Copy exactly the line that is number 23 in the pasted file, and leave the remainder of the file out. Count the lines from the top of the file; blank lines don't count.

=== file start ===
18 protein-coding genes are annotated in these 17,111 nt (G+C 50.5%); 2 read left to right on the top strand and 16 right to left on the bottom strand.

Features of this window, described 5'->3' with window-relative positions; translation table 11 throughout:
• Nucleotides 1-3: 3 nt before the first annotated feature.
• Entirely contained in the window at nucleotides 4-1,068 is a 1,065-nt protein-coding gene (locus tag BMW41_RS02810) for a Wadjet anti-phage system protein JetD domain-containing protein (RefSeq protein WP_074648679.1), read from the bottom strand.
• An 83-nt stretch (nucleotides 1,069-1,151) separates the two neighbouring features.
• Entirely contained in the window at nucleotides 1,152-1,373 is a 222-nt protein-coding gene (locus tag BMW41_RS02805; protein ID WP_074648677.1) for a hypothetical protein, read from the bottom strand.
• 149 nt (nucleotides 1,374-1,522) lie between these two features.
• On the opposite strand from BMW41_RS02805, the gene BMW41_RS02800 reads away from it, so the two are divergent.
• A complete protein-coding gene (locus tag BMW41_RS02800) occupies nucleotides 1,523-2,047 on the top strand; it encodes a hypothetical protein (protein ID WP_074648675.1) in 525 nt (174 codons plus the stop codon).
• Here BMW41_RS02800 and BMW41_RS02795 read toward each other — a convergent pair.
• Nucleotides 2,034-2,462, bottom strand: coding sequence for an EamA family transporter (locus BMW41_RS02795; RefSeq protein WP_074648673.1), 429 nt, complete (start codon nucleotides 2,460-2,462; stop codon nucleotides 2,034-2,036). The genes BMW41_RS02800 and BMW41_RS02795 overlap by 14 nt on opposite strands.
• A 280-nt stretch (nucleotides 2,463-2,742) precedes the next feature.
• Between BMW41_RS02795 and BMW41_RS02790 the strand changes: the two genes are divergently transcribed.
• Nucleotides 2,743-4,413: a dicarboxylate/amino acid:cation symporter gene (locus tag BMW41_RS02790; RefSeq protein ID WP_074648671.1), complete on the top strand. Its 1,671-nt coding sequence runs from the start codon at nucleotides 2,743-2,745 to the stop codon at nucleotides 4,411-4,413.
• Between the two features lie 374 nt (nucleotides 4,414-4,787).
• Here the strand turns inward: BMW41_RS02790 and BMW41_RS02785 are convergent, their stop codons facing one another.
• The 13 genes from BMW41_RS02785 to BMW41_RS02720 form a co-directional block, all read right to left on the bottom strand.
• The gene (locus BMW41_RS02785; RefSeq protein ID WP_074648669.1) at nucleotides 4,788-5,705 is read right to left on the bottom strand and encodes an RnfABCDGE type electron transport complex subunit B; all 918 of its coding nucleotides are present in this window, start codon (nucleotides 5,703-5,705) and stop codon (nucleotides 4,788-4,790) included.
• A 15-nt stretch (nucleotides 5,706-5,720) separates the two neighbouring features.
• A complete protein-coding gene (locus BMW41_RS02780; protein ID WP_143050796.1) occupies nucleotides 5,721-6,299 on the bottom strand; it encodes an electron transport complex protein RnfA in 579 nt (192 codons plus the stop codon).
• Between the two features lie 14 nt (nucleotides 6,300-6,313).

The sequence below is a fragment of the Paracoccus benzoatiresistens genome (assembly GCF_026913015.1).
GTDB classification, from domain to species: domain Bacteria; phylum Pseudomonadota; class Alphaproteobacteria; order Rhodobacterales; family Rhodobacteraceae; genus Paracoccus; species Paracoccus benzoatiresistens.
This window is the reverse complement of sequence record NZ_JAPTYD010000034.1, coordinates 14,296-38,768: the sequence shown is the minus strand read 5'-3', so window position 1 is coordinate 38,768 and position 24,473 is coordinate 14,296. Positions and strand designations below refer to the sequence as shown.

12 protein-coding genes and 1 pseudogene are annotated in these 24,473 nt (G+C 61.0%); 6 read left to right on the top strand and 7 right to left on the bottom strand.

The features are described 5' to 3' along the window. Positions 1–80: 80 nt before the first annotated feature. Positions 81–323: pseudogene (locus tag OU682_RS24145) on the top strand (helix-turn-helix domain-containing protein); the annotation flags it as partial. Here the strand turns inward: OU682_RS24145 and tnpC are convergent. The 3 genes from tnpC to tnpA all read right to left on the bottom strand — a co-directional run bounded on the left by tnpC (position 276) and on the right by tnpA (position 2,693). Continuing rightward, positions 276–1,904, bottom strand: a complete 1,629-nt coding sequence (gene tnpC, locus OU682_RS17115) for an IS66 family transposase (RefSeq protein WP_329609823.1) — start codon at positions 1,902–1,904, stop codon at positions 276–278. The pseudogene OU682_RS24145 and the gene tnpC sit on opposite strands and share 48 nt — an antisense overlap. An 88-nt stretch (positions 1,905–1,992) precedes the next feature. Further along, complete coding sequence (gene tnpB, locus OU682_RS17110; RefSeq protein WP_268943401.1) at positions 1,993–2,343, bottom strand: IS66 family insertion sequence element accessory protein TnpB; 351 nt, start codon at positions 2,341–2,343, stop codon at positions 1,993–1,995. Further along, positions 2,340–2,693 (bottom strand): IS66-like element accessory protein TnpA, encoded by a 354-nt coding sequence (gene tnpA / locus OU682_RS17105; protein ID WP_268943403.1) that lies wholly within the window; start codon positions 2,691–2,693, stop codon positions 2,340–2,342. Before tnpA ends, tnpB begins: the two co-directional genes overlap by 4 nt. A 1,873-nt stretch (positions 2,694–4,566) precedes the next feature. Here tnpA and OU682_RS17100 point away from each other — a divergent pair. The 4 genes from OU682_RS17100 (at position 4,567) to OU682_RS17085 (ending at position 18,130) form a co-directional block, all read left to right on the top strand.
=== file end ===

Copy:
GTDB classification, from domain to species: domain Bacteria; phylum Pseudomonadota; class Alphaproteobacteria; order Rhodobacterales; family Rhodobacteraceae; genus Paracoccus; species Paracoccus benzoatiresistens.